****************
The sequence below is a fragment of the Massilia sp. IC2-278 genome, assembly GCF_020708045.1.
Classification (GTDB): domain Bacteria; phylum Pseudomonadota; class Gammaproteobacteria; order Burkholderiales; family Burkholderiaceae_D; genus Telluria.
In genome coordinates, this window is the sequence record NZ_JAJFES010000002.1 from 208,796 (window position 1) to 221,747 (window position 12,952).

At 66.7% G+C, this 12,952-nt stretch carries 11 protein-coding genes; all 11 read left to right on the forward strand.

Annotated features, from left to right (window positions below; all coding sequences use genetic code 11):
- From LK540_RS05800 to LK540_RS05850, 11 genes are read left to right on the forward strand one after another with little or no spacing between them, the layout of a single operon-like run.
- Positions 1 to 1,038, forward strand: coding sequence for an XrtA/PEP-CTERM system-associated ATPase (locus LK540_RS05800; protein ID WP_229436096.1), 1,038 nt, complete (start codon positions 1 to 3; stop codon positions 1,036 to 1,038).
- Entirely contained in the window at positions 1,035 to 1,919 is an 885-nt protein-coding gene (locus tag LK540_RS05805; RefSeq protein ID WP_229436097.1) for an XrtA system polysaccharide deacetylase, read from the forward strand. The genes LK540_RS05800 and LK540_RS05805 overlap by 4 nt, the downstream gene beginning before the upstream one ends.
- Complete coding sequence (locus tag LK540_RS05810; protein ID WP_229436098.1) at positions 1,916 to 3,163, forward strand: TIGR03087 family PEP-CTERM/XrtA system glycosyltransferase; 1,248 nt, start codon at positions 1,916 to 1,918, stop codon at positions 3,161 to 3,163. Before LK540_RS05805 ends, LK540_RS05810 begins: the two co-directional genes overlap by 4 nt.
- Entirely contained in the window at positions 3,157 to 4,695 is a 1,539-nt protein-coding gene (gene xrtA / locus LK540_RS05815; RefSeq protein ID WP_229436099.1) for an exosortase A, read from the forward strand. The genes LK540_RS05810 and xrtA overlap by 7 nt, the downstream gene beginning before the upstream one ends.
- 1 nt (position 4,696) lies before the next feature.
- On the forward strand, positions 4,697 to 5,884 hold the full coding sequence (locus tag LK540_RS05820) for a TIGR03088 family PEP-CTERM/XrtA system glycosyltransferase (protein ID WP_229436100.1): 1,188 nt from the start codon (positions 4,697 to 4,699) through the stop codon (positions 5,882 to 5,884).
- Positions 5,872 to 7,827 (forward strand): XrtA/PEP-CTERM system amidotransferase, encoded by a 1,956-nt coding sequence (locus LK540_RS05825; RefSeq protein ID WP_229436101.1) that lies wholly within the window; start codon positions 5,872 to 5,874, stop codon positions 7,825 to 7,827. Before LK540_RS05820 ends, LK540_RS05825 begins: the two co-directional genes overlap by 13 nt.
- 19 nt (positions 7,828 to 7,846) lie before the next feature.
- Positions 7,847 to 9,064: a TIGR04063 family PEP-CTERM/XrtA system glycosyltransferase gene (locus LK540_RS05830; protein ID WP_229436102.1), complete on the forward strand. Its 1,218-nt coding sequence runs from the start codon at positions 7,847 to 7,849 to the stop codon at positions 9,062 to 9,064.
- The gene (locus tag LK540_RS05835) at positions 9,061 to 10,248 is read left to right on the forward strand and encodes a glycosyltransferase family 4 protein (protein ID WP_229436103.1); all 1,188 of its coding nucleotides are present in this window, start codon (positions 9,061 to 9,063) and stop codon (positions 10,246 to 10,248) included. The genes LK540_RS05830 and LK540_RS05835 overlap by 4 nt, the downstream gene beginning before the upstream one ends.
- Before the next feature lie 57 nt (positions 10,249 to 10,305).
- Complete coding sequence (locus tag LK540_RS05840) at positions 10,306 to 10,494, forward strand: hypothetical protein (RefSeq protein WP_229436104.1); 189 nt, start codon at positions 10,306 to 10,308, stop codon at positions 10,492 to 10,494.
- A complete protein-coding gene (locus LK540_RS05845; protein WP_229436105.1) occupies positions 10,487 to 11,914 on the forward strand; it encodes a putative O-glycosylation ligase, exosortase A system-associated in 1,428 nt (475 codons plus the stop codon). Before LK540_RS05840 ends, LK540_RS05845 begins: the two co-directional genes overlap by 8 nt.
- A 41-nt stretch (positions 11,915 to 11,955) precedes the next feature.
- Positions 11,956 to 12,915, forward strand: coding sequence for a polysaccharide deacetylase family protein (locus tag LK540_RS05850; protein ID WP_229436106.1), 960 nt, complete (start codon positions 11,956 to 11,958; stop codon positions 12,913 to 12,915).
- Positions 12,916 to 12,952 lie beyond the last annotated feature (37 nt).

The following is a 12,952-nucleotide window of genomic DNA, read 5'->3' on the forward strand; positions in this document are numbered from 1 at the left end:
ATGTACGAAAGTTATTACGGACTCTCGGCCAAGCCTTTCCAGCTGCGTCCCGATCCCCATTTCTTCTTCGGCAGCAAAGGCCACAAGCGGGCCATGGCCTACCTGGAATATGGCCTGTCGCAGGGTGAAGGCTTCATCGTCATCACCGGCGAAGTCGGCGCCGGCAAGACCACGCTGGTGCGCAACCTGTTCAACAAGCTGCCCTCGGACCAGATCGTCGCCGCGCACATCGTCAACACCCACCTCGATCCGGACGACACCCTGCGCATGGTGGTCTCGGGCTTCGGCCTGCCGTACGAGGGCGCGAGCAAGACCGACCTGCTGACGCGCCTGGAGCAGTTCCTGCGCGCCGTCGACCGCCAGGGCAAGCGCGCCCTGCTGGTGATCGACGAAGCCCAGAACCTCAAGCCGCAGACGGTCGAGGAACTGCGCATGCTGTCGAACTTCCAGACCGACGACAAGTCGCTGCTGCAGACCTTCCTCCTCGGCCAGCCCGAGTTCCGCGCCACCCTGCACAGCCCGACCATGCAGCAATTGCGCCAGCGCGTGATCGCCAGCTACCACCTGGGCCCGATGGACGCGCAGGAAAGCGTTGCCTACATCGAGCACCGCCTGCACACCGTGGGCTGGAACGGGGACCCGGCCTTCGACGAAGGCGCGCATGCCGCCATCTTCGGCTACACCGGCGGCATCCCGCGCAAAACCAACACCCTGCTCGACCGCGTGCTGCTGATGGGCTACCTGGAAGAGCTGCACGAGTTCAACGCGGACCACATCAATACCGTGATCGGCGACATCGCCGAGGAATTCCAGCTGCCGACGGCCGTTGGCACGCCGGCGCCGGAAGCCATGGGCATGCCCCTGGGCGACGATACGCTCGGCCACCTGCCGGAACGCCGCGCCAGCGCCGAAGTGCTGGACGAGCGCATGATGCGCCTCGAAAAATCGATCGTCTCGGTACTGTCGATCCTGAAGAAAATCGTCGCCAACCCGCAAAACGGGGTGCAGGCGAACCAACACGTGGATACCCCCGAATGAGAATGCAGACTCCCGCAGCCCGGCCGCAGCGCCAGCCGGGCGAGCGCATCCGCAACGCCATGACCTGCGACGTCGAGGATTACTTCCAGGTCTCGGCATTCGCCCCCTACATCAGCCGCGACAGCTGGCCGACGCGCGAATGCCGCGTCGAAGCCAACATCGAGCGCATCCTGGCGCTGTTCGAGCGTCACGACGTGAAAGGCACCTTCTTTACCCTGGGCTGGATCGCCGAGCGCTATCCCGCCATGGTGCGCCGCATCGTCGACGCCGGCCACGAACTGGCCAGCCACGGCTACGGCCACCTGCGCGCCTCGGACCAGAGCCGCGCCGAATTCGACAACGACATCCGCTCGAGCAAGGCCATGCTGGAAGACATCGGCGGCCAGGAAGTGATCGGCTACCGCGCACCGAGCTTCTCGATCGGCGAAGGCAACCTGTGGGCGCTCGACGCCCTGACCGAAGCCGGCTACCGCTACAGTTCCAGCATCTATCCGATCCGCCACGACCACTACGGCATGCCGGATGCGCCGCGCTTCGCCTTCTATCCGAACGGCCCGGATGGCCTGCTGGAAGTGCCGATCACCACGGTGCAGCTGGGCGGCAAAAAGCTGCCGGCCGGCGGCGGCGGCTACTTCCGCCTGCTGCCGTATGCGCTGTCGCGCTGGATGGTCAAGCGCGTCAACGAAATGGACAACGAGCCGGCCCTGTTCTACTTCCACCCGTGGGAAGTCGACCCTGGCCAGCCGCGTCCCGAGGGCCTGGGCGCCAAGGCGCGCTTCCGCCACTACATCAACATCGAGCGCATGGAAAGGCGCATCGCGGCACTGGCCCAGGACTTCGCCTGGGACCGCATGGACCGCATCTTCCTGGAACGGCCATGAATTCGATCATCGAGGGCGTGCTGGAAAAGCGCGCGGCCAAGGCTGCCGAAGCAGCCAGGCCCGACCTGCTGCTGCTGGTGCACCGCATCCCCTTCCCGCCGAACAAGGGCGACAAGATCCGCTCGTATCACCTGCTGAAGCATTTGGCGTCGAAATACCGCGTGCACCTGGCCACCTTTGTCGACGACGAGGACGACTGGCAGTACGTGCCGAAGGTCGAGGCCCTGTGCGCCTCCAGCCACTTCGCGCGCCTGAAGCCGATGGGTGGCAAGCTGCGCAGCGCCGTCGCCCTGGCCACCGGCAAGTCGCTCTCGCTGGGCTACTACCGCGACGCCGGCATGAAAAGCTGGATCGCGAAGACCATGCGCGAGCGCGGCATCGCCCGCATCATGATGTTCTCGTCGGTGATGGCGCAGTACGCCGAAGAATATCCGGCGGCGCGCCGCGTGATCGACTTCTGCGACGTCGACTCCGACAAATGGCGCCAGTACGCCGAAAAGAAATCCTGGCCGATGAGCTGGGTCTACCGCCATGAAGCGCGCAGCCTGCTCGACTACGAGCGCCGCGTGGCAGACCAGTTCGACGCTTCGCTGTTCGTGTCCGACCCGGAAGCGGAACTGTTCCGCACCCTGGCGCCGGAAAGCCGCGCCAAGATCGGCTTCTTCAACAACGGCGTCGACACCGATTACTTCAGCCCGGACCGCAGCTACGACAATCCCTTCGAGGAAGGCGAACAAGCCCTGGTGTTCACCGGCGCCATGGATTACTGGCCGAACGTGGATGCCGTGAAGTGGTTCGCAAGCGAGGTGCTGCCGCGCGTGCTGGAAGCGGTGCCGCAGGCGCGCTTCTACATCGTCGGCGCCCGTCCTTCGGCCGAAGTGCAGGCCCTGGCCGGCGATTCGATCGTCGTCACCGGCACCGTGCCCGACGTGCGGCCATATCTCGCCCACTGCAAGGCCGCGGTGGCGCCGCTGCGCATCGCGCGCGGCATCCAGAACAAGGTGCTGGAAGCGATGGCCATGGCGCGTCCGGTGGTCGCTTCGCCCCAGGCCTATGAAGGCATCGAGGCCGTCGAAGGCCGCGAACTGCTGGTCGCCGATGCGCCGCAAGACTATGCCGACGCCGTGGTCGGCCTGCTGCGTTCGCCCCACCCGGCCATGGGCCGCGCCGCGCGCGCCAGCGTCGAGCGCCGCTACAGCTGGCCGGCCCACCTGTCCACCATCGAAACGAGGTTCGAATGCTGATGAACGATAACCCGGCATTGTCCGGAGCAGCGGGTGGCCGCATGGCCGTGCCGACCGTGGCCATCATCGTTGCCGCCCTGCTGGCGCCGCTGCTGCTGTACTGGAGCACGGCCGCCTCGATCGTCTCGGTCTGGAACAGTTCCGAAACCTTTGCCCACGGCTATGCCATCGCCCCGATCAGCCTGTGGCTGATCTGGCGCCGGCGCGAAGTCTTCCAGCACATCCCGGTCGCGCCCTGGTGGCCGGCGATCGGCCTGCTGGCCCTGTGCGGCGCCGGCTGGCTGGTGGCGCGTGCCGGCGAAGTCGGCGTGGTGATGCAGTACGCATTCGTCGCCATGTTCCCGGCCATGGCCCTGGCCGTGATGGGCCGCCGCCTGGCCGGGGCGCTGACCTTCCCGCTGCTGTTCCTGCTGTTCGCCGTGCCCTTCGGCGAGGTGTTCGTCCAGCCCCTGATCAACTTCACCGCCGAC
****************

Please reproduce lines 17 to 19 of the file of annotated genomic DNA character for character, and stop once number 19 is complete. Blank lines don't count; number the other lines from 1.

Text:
- Before the next feature lie 57 nt (positions 10,249 to 10,305).
- Complete coding sequence (locus tag LK540_RS05840) at positions 10,306 to 10,494, forward strand: hypothetical protein (RefSeq protein WP_229436104.1); 189 nt, start codon at positions 10,306 to 10,308, stop codon at positions 10,492 to 10,494.
- A complete protein-coding gene (locus LK540_RS05845; protein WP_229436105.1) occupies positions 10,487 to 11,914 on the forward strand; it encodes a putative O-glycosylation ligase, exosortase A system-associated in 1,428 nt (475 codons plus the stop codon). Before LK540_RS05840 ends, LK540_RS05845 begins: the two co-directional genes overlap by 8 nt.